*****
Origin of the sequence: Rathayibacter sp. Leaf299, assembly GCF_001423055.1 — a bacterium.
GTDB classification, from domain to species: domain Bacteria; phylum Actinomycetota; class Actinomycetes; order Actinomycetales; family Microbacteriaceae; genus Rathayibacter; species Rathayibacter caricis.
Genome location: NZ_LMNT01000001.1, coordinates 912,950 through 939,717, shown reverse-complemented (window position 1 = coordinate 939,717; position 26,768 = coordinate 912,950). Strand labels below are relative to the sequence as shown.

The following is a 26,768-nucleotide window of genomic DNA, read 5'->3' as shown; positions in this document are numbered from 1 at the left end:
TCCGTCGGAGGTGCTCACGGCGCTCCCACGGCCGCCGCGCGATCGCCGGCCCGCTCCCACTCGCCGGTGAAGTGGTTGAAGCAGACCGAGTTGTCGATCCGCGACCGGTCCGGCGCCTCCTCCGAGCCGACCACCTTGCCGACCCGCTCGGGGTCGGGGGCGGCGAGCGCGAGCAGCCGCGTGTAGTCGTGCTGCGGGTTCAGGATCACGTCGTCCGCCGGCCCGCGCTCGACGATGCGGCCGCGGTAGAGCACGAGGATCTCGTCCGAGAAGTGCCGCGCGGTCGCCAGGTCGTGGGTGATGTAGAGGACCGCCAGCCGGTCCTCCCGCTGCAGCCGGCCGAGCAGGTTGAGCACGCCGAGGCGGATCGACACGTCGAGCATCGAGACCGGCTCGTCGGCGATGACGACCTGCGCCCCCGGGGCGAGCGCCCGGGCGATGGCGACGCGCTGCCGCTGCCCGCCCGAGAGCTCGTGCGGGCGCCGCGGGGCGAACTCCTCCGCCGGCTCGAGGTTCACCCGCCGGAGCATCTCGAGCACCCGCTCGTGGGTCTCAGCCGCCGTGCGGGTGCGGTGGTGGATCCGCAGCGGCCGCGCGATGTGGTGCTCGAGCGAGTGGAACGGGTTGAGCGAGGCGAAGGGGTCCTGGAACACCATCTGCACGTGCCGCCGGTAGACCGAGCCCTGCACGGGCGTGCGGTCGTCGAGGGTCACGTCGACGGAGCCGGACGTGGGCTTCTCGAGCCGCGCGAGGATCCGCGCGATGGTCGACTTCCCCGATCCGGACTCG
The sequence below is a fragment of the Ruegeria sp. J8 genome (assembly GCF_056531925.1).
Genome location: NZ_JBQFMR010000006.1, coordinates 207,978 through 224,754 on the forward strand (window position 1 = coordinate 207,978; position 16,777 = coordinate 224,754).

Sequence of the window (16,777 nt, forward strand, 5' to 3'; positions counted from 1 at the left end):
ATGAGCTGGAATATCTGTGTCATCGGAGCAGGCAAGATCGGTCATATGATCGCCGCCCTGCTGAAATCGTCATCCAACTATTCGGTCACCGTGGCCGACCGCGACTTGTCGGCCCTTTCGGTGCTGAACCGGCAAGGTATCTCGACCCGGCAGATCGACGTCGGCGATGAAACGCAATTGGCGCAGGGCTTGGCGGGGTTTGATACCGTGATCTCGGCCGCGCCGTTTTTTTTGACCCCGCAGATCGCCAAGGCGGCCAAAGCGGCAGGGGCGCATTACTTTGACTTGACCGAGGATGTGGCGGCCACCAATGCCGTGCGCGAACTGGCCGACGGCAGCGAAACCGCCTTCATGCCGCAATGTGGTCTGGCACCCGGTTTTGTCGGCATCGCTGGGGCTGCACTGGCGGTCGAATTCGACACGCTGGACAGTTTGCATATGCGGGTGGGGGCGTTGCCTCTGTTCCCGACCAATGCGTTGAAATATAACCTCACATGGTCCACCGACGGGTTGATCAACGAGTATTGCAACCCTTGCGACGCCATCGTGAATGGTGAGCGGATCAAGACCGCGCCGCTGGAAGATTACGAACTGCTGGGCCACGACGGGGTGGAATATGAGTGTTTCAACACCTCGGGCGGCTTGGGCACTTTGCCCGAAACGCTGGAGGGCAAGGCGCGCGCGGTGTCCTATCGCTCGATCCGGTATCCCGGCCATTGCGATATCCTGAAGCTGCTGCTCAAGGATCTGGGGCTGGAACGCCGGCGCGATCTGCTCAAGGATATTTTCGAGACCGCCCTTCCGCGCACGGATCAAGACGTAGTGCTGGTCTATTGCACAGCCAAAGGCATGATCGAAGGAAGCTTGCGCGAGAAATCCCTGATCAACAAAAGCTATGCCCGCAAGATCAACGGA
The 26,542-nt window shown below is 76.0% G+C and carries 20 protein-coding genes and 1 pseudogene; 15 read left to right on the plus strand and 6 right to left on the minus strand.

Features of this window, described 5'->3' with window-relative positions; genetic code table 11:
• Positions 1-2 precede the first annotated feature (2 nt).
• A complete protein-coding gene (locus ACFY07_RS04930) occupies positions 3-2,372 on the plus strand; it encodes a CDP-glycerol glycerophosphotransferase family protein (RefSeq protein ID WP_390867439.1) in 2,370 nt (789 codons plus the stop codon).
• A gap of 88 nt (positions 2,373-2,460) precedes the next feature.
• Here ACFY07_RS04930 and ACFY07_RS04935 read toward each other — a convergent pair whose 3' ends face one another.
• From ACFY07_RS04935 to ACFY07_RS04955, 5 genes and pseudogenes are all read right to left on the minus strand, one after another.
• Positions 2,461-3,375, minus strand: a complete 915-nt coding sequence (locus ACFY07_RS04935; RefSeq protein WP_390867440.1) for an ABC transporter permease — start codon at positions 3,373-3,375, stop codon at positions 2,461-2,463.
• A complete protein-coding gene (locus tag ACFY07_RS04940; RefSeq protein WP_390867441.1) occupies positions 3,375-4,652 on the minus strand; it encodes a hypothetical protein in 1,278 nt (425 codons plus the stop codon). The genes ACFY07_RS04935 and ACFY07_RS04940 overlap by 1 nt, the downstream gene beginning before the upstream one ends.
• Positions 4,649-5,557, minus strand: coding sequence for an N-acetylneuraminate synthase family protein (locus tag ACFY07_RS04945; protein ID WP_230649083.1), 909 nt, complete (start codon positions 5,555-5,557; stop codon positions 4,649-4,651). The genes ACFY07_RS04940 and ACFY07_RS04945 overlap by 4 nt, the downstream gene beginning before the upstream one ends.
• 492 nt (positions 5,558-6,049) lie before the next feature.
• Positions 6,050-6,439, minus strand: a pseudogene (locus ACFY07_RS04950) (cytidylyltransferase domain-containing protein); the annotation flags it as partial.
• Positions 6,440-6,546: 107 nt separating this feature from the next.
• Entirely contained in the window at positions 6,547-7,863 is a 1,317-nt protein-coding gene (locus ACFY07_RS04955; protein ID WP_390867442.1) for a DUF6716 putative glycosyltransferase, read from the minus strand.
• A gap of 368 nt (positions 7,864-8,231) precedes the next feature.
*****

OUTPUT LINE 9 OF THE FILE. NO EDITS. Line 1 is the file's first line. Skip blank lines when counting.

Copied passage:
ATGAGCTGGAATATCTGTGTCATCGGAGCAGGCAAGATCGGTCATATGATCGCCGCCCTGCTGAAATCGTCATCCAACTATTCGGTCACCGTGGCCGACCGCGACTTGTCGGCCCTTTCGGTGCTGAACCGGCAAGGTATCTCGACCCGGCAGATCGACGTCGGCGATGAAACGCAATTGGCGCAGGGCTTGGCGGGGTTTGATACCGTGATCTCGGCCGCGCCGTTTTTTTTGACCCCGCAGATCGCCAAGGCGGCCAAAGCGGCAGGGGCGCATTACTTTGACTTGACCGAGGATGTGGCGGCCACCAATGCCGTGCGCGAACTGGCCGACGGCAGCGAAACCGCCTTCATGCCGCAATGTGGTCTGGCACCCGGTTTTGTCGGCATCGCTGGGGCTGCACTGGCGGTCGAATTCGACACGCTGGACAGTTTGCATATGCGGGTGGGGGCGTTGCCTCTGTTCCCGACCAATGCGTTGAAATATAACCTCACATGGTCCACCGACGGGTTGATCAACGAGTATTGCAACCCTTGCGACGCCATCGTGAATGGTGAGCGGATCAAGACCGCGCCGCTGGAAGATTACGAACTGCTGGGCCACGACGGGGTGGAATATGAGTGTTTCAACACCTCGGGCGGCTTGGGCACTTTGCCCGAAACGCTGGAGGGCAAGGCGCGCGCGGTGTCCTATCGCTCGATCCGGTATCCCGGCCATTGCGATATCCTGAAGCTGCTGCTCAAGGATCTGGGGCTGGAACGCCGGCGCGATCTGCTCAAGGATATTTTCGAGACCGCCCTTCCGCGCACGGATCAAGACGTAGTGCTGGTCTATTGCACAGCCAAAGGCATGATCGAAGGAAGCTTGCGCGAGAAATCCCTGATCAACAAAAGCTATGCCCGCAAGATCAACGGA